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Sybil's Garage #7

Sybil's Garage #7
Sybil's Garage
Sybil's Garage publishes a wide variety of speculative fiction, including traditional science fiction, fantasy and horror as well as more atmospheric/slipstream stories. For issue no. 7 they sought to cast a wider net and encourage contributors to send both atmospheric/slipstream stories as well as those with traditionally strong plots and characters.

Stories should be no greater than 5000 words. While they may publish longer works, the greater the story is above this limit, the less likely they are to publish it. They prefer original work to reprints.

Sybil's Garage Website

Past Feature Reviews
A review by Seamus Sweeney

This is an anthology of pieces with suggested musical accompaniment. Oddly, as the reader will see, the writing tended to remind me of images from films; fragments, moments, individual scenes and shots rather than complete features. Music ostensibly permeates the collection; I found images more prominent. After reading any literature (broadly defined), what remains can be emotions, quotes, images, characters, plot twists, ideas -- anything from an infinite assemblage from the jumble sale of life. While the stories and poems in Sybil's Garage 7 include clever ideas, compelling characters, witty turns of phrase and some strong emotions, what remains is image.

The musical theme that also runs through the structure of the anthology reminds me of the links between literary anthologising and the whole process of compiling albums and mix tapes. One of the losses of the age of the download is the eclipse of the album structure. Once, a great album would have an arresting opening track, an appropriate closer for side 1 and opener for side 2, before a suitably climactic final song. A great album was the sum of its songs, and then some -- the relationship between each song and the next (and the song before), the overall mood and atmosphere of the music. Even the greatest albums tend to have one or two filler tracks, and this perhaps is an essential feature.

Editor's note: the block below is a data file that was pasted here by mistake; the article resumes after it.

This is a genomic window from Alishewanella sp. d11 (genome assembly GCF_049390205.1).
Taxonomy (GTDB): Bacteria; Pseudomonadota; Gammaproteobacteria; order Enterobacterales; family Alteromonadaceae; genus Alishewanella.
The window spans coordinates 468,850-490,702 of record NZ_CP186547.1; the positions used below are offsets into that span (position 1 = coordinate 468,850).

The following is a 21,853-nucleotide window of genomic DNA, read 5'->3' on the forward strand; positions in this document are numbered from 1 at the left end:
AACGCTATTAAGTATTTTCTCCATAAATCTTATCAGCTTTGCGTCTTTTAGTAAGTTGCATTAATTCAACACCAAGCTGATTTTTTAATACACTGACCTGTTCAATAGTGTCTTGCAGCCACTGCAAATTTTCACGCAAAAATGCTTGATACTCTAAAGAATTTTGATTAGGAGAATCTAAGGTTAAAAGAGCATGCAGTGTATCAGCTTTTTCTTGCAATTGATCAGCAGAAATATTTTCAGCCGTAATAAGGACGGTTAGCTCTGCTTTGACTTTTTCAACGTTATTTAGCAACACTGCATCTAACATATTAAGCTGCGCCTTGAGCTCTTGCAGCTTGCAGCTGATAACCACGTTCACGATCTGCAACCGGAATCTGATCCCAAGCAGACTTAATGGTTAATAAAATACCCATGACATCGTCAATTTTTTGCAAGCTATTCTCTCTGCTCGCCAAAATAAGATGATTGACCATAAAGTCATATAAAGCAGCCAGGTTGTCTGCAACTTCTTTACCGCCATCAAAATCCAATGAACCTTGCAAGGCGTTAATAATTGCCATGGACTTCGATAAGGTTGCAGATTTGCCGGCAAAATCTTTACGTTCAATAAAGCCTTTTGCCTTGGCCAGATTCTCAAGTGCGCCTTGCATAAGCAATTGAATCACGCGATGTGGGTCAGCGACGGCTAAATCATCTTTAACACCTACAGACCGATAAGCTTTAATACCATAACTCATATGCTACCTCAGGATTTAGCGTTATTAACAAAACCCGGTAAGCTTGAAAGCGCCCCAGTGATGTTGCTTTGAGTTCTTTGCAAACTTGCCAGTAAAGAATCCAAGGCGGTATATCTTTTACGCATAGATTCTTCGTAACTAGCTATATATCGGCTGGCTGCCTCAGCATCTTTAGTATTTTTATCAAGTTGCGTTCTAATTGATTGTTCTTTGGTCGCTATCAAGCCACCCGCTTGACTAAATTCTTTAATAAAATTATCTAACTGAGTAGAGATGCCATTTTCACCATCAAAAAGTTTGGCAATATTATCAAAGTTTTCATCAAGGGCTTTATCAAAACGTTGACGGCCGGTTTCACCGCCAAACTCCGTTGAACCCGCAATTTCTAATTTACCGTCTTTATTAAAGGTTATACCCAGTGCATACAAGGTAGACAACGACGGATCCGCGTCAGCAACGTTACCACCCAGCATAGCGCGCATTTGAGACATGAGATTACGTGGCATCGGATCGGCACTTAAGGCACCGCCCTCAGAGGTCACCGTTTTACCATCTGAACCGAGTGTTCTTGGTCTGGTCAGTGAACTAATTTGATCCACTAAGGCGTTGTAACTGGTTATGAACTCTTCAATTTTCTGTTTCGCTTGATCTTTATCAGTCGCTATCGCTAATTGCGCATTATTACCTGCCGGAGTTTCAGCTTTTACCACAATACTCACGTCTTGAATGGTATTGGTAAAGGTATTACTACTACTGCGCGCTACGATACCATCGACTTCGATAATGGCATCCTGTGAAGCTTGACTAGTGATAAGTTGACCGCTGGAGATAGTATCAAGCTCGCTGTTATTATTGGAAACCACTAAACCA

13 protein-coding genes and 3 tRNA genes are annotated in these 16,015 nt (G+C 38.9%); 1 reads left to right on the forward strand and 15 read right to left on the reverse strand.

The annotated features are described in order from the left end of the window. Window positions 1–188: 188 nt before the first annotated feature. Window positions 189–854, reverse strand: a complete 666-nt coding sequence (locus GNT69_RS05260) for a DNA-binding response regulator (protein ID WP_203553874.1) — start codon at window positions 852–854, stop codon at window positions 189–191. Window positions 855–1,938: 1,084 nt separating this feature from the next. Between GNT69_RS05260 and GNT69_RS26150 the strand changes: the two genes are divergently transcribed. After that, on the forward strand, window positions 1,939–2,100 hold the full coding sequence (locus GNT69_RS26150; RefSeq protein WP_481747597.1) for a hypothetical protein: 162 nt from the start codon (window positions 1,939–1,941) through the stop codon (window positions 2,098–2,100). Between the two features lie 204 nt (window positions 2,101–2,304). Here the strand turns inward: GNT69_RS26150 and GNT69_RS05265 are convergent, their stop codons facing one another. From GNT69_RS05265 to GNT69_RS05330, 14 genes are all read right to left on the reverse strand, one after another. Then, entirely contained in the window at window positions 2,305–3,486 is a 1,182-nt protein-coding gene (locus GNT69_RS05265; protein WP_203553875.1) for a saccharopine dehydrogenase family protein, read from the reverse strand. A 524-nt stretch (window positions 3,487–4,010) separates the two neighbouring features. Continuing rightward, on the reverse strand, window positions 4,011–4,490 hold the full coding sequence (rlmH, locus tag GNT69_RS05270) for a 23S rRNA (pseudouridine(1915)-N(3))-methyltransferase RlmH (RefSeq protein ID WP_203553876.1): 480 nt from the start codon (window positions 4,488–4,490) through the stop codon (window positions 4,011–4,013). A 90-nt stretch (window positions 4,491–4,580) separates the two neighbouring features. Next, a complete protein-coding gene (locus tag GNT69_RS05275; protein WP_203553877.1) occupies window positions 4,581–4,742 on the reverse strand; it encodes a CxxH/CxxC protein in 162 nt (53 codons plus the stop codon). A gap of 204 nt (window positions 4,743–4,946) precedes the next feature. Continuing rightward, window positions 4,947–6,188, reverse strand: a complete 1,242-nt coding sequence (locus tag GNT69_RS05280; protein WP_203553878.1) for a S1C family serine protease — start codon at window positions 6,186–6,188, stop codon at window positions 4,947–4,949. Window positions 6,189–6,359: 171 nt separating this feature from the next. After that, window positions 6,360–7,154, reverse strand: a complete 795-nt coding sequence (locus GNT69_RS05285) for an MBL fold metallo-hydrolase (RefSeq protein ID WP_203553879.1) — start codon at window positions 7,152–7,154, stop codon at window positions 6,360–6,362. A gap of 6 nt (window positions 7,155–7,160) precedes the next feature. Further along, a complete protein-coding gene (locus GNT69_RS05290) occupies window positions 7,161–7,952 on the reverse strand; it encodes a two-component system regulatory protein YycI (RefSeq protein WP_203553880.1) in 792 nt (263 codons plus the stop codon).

Great anthologies are like albums in this as in so many ways. The best anthologies are the sum of their parts, and more; dependent on the individual quality of contributions, of course, but also an experience beyond simply reading a collection of stories. My favourite anthologies -- Alberto Manguel's Flamingo Book of Fantastic Literature, Kingsley Amis' Oxford Book of Comic Verse and Faber Popular Reciter, and Helen Gardner's Penguin Classic The Metaphysical Poets (I am unsure what common thread runs through these) -- are as much experiences, ideal ways of spending an evening, as they are compilations of literature.

Sybil's Garage 7 marks a leap for the series from zine to book. Hoboken-founded, Sybil's Garage is now edited from Brooklyn. For those at a remove from New York, the literary scene of the city in general and Brooklyn in particular can seem off-puttingly cliquish and parochial -- but even though there are plenty of references in the acknowledgments to the East Village's KGB Bar, seeming epicentre of would-be bohemian literature in NYC, Sybil's Garage achieves a satisfyingly universal appeal, and an extremely high degree of literary quality. While I would not quite admit it to my personal pantheon of anthologies, it is pretty wonderful stuff -- beautifully produced, and never dull. The stories are a mix of slipstream, near-future, horror, comedy horror, mythic and pseudo-mythic -- eschewing anything as vulgar or misleading as a neat straightjacket of genre. For the readers of this site, it is as well to point out that there is nothing that really could be called hard sci-fi.